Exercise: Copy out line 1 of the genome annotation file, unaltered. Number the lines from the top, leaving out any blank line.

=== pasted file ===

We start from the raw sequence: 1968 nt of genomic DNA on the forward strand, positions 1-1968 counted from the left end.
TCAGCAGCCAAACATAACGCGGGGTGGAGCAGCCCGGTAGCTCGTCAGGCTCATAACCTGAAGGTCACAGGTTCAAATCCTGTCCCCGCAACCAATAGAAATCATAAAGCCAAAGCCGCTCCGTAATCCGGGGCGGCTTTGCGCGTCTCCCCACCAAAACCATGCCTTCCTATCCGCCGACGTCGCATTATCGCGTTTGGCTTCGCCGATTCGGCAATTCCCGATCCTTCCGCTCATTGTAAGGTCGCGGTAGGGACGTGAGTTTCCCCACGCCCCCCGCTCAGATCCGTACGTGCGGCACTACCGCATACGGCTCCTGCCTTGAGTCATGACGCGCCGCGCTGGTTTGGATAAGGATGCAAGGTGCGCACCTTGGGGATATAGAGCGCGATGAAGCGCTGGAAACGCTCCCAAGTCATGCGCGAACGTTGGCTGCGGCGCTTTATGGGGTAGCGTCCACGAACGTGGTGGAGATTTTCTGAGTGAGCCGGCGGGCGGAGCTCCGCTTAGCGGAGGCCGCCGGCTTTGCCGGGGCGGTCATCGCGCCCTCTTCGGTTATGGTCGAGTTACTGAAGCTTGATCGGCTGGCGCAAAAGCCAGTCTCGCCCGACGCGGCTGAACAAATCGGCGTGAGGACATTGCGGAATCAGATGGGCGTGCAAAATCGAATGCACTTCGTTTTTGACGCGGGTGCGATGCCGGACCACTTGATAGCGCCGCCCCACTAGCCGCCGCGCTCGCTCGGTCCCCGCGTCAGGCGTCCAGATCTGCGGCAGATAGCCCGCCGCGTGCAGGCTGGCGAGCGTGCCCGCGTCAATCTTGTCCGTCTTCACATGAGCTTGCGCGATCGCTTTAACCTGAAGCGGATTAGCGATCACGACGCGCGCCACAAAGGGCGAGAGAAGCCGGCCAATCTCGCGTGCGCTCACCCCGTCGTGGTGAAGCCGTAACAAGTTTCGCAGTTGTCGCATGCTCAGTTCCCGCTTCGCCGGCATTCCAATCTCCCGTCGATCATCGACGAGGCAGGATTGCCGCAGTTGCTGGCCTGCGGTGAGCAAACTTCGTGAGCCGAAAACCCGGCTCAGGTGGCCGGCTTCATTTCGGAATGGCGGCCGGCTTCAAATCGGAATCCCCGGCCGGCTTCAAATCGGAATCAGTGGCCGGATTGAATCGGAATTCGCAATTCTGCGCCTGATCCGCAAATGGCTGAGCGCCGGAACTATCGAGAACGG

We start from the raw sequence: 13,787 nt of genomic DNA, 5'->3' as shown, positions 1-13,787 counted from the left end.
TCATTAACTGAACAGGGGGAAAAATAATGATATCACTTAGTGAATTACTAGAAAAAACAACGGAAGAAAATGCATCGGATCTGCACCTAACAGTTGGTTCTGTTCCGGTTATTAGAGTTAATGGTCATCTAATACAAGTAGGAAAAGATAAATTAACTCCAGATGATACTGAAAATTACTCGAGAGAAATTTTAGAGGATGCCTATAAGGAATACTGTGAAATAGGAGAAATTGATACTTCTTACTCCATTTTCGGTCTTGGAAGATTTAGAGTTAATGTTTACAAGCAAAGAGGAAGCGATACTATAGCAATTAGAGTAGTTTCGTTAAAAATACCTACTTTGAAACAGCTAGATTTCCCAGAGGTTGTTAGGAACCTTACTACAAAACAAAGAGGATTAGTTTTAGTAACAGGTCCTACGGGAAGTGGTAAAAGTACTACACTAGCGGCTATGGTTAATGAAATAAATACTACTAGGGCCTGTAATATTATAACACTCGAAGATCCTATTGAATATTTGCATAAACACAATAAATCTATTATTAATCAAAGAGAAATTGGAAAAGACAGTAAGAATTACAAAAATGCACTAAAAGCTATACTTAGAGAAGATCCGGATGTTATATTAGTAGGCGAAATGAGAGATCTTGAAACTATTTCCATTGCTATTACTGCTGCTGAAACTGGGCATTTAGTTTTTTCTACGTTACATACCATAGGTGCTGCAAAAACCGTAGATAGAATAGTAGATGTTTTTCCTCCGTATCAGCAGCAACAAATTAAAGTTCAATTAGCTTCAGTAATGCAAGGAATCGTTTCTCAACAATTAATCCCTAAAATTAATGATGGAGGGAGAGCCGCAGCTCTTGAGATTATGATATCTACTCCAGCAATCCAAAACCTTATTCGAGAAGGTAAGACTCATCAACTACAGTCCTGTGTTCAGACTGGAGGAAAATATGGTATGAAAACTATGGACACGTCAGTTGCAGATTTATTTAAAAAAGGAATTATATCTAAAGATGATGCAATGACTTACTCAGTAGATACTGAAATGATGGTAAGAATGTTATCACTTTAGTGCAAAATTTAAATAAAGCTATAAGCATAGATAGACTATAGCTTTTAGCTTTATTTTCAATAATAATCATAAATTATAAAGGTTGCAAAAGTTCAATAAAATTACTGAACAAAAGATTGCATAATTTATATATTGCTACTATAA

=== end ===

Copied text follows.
We start from the raw sequence: 1968 nt of genomic DNA on the forward strand, positions 1-1968 counted from the left end.